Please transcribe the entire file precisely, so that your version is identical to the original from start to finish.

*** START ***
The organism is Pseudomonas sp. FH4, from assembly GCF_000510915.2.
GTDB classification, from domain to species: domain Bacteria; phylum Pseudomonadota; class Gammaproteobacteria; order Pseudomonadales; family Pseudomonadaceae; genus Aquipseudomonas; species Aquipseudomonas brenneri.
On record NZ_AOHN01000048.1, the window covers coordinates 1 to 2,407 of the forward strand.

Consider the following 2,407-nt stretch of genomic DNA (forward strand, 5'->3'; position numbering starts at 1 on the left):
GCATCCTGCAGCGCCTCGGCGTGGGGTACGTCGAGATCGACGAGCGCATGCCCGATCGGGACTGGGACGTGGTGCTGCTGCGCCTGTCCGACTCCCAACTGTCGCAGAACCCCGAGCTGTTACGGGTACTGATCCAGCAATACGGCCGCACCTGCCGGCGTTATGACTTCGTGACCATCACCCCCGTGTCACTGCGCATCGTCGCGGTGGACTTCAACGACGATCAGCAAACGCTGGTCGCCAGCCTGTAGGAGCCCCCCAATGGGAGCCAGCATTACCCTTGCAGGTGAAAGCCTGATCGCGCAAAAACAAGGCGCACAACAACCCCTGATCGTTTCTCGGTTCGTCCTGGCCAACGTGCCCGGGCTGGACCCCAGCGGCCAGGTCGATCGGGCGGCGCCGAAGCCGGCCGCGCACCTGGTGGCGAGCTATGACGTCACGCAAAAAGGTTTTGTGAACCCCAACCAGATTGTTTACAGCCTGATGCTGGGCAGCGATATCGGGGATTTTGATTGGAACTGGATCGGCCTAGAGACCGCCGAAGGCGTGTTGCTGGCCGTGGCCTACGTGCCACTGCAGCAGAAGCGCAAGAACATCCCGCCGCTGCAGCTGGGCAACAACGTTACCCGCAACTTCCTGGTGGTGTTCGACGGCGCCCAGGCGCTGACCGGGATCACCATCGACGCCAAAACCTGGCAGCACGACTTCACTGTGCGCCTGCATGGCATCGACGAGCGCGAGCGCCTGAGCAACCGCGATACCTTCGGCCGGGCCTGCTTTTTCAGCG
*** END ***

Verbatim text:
The organism is Pseudomonas sp. FH4, from assembly GCF_000510915.2.
GTDB classification, from domain to species: domain Bacteria; phylum Pseudomonadota; class Gammaproteobacteria; order Pseudomonadales; family Pseudomonadaceae; genus Aquipseudomonas; species Aquipseudomonas brenneri.
On record NZ_AOHN01000048.1, the window covers coordinates 1 to 2,407 of the forward strand.

Consider the following 2,407-nt stretch of genomic DNA (forward strand, 5'->3'; position numbering starts at 1 on the left):
GCATCCTGCAGCGCCTCGGCGTGGGGTACGTCGAGATCGACGAGCGCATGCCCGATCGGGACTGGGACGTGGTGCTGCTGCGCCTGTCCGACTCCCAACTGTCGCAGAACCCCGAGCTGTTACGGGTACTGATCCAGCAATACGGCCGCACCTGCCGGCGTTATGACTTCGTGACCATCACCCCCGTGTCACTGCGCATCGTCGCGGTGGACTTCAACGACGATCAGCAAACGCTGGTCGCCAGCCTGTAGGAGCCCCCCAATGGGAGCCAGCATTACCCTTGCAGGTGAAAGCCTGATCGCGCAAAAACAAGGCGCACAACAACCCCTGATCGTTTCTCGGTTCGTCCTGGCCAACGTGCCCGGGCTGGACCCCAGCGGCCAGGTCGATCGGGCGGCGCCGAAGCCGGCCGCGCACCTGGTGGCGAGCTATGACGTCACGCAAAAAGGTTTTGTGAACCCCAACCAGATTGTTTACAGCCTGATGCTGGGCAGCGATATCGGGGATTTTGATTGGAACTGGATCGGCCTAGAGACCGCCGAAGGCGTGTTGCTGGCCGTGGCCTACGTGCCACTGCAGCAGAAGCGCAAGAACATCCCGCCGCTGCAGCTGGGCAACAACGTTACCCGCAACTTCCTGGTGGTGTTCGACGGCGCCCAGGCGCTGACCGGGATCACCATCGACGCCAAAACCTGGCAGCACGACTTCACTGTGCGCCTGCATGGCATCGACGAGCGCGAGCGCCTGAGCAACCGCGATACCTTCGGCCGGGCCTGCTTTTTCAGCG